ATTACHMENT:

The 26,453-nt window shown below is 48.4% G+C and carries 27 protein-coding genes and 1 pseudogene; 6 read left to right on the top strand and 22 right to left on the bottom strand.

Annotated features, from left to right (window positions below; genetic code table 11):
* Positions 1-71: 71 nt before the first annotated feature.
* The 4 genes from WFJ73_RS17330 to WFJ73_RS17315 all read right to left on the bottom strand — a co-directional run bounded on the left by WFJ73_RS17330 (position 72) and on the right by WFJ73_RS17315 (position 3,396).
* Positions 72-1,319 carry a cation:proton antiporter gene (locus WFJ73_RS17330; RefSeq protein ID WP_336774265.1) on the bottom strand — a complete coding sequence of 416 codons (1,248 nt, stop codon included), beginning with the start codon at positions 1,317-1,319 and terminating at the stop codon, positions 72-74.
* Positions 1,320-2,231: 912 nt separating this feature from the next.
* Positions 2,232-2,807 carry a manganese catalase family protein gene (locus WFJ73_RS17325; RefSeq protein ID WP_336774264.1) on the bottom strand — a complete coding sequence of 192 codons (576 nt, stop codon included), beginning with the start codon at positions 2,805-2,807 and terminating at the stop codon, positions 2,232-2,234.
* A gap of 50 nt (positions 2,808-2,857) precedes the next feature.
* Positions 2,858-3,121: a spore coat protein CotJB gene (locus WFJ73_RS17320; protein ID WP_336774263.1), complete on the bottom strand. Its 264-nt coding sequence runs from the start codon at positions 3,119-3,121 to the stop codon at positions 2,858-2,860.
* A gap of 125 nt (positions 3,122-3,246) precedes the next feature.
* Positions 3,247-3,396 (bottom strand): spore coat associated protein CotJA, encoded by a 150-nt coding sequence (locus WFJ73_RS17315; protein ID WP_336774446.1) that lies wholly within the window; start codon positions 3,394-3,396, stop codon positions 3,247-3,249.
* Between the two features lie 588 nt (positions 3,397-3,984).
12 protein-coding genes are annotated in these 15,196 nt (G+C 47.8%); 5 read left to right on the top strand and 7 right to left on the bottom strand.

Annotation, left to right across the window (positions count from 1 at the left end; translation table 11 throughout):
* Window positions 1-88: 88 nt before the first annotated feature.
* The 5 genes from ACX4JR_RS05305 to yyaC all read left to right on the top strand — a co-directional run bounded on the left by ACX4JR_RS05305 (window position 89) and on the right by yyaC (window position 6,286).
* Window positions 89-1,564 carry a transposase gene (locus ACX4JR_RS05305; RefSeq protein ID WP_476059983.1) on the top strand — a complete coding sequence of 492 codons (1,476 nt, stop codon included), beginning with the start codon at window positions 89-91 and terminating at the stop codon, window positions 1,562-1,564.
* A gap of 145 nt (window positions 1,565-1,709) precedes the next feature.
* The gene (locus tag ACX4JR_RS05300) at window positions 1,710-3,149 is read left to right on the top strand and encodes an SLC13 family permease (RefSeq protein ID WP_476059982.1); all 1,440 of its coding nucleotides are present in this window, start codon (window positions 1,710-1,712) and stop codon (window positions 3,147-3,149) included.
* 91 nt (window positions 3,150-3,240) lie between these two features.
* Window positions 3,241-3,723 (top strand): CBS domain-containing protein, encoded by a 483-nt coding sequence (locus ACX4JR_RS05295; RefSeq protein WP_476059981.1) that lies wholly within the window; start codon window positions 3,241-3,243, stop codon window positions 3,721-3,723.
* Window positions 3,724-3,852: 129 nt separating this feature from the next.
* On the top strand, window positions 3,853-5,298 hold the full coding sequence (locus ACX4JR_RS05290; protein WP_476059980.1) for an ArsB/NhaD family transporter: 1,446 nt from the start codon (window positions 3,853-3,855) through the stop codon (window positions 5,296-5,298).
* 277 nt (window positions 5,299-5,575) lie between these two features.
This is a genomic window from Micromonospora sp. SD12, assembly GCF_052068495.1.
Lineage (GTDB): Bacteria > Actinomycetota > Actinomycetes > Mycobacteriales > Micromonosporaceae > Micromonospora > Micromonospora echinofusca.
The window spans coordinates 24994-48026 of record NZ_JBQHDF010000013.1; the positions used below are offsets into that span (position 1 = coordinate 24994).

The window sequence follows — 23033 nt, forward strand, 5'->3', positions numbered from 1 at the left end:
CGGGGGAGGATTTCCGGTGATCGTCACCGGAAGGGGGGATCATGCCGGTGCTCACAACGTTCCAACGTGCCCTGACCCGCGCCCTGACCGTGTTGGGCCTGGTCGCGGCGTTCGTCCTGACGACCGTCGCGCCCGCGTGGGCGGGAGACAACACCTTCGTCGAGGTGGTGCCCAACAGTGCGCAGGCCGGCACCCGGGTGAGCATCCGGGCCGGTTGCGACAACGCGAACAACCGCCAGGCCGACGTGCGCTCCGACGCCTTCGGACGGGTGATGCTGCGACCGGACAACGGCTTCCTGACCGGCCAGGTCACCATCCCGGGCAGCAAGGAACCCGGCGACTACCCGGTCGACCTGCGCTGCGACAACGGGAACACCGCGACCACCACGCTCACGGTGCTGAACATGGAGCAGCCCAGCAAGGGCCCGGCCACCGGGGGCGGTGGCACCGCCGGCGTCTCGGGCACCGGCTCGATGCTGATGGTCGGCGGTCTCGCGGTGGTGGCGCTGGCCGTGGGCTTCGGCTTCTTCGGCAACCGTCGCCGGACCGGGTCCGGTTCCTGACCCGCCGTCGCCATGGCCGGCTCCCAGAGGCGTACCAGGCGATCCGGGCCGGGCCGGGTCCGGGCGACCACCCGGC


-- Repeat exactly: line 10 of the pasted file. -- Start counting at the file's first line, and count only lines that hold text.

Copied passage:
* A gap of 125 nt (positions 3,122-3,246) precedes the next feature.